2. Porins – like ion channels, but for larger molecules
Cool stuff: aquaporin allows water to cross the plasma
membrane – 13 billion H2O molecules per second!
But, as pointed out by T. Todd Jones that is only
0.000000000000018 ml of water.
3. Permeases – function more like an enzyme. Binds
the substrate and then undergoes a conformation
change which causes the carrier to release the
substrate to the other side. Ex. Glucose permeases
Facilitated Diffusion - Uniporter
GLUT1 – mammalian glucose transporter
Uses concentration gradient of glucose to drive transport
Can work in reverse
Used by most mammals
Electrical Gradients
All transport processes affect chemical
Some transport processes affect the
electrical gradient
Electroneutral carriers: transport uncharged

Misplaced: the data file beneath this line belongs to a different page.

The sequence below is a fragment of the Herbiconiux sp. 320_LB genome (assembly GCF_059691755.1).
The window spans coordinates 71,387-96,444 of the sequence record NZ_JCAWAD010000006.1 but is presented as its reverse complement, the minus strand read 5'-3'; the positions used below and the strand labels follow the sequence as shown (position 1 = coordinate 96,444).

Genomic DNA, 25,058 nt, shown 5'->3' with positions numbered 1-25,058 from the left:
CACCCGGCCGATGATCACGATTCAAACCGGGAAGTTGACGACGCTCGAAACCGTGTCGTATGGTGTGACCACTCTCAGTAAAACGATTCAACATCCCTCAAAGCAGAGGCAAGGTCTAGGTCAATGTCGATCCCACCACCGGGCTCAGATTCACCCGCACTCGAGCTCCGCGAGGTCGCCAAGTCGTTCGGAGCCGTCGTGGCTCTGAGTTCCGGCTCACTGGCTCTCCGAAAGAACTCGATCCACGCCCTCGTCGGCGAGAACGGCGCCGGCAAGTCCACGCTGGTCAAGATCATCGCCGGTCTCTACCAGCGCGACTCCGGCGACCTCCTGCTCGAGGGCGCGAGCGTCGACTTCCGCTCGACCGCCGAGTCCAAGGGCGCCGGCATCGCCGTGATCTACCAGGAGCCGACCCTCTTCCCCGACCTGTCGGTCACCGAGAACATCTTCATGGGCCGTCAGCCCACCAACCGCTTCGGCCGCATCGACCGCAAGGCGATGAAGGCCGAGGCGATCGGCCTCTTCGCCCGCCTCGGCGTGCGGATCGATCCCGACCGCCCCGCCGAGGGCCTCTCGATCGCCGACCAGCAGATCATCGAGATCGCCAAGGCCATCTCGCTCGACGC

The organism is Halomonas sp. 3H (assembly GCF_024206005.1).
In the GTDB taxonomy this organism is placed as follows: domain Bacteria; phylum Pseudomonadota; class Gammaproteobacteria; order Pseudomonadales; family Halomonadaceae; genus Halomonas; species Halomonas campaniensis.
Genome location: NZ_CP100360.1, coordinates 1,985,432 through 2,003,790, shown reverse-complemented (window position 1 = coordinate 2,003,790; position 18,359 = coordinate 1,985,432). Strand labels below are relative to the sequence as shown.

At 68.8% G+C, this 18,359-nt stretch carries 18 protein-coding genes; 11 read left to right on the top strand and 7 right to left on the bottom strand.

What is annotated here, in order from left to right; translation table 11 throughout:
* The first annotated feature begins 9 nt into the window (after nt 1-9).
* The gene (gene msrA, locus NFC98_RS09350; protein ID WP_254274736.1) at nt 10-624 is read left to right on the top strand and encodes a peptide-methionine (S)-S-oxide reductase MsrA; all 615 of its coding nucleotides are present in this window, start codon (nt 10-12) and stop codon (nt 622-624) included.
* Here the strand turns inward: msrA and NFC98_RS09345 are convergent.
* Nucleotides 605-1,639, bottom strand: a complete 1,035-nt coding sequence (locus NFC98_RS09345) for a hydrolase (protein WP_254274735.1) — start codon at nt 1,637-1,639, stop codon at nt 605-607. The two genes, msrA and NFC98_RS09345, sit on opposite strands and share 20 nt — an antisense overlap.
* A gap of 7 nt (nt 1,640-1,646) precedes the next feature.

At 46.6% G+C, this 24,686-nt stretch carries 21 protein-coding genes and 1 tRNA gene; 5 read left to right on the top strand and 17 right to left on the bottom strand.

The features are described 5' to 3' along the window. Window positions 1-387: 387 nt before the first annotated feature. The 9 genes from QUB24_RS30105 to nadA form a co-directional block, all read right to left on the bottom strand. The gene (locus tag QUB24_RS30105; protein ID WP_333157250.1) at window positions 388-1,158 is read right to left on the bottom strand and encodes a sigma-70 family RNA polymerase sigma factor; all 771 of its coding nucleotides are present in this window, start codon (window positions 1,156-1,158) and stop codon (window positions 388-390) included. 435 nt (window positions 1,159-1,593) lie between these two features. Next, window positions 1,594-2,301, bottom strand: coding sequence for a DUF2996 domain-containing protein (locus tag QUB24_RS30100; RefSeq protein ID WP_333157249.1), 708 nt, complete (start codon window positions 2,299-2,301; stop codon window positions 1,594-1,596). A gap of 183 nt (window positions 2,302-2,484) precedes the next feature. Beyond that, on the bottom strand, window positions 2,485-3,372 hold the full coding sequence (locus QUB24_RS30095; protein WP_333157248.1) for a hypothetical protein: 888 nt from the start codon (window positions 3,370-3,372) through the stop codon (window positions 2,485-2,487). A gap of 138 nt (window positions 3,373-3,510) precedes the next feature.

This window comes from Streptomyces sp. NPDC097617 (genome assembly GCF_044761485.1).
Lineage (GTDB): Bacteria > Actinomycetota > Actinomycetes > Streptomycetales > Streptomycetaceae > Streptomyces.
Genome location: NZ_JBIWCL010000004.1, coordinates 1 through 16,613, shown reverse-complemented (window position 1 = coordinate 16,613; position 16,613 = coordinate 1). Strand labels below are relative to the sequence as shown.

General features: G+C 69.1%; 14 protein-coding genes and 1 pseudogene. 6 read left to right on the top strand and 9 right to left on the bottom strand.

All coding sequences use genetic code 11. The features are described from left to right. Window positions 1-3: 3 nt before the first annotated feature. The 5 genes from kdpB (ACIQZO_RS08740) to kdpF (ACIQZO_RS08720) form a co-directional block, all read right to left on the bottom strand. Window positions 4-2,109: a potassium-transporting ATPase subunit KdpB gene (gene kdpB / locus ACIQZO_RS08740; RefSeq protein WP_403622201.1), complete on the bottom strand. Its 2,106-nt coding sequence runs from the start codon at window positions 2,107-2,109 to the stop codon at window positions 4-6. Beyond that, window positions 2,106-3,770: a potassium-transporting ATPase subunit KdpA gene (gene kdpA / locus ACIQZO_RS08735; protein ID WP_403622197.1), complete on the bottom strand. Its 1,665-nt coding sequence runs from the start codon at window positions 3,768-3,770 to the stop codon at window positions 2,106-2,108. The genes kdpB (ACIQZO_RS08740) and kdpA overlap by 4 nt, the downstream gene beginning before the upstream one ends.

molecules or exchange an equal number of
charged particles
Electrogenic carriers: transfer a charge,
e.g., Na+/K+ ATPase  exchanges 3Na+ for
Membrane Potential
Difference in charge inside and outside the
cell ↔ electrochemical gradient
Active transporters establish this
Two main functions
Provide cell with energy for membrane transport
Allow for changes in membrane potential used by
cells in cell-to-cell signaling
Can be determined by Nernst equation and
Goldman equation
Nernst equation
Used to calculate the electrical potential at equilibrium
Recall: ΔG = RTln([Xi]/[Xo]) + zFEm
Chemical component + electrical component
At equilibrium: zFEm = RTln([Xo]/[Xi])
Equilibrium potential is:
Ex = (RT/zF) ln [Xo]/[Xi]
where R – gas constant, T = absolute temperature (Kelvin),
z = valence of ion, F – Faradays constant
Example: K+ out: 0.01 M; K+ in: 0.1 M; T = 22oC
So, EK+ = (1.9872*295)/(1*23062) ln (0.01/0.1)
= -58 mV at 22oC
Nernst equation
Each ion has a different potential given the difference in concentration gradients.
Must have pores or channels to create potential!
Nernst equation and ion concentrations
Differences in Nernst potential reflect differences in chemical gradients!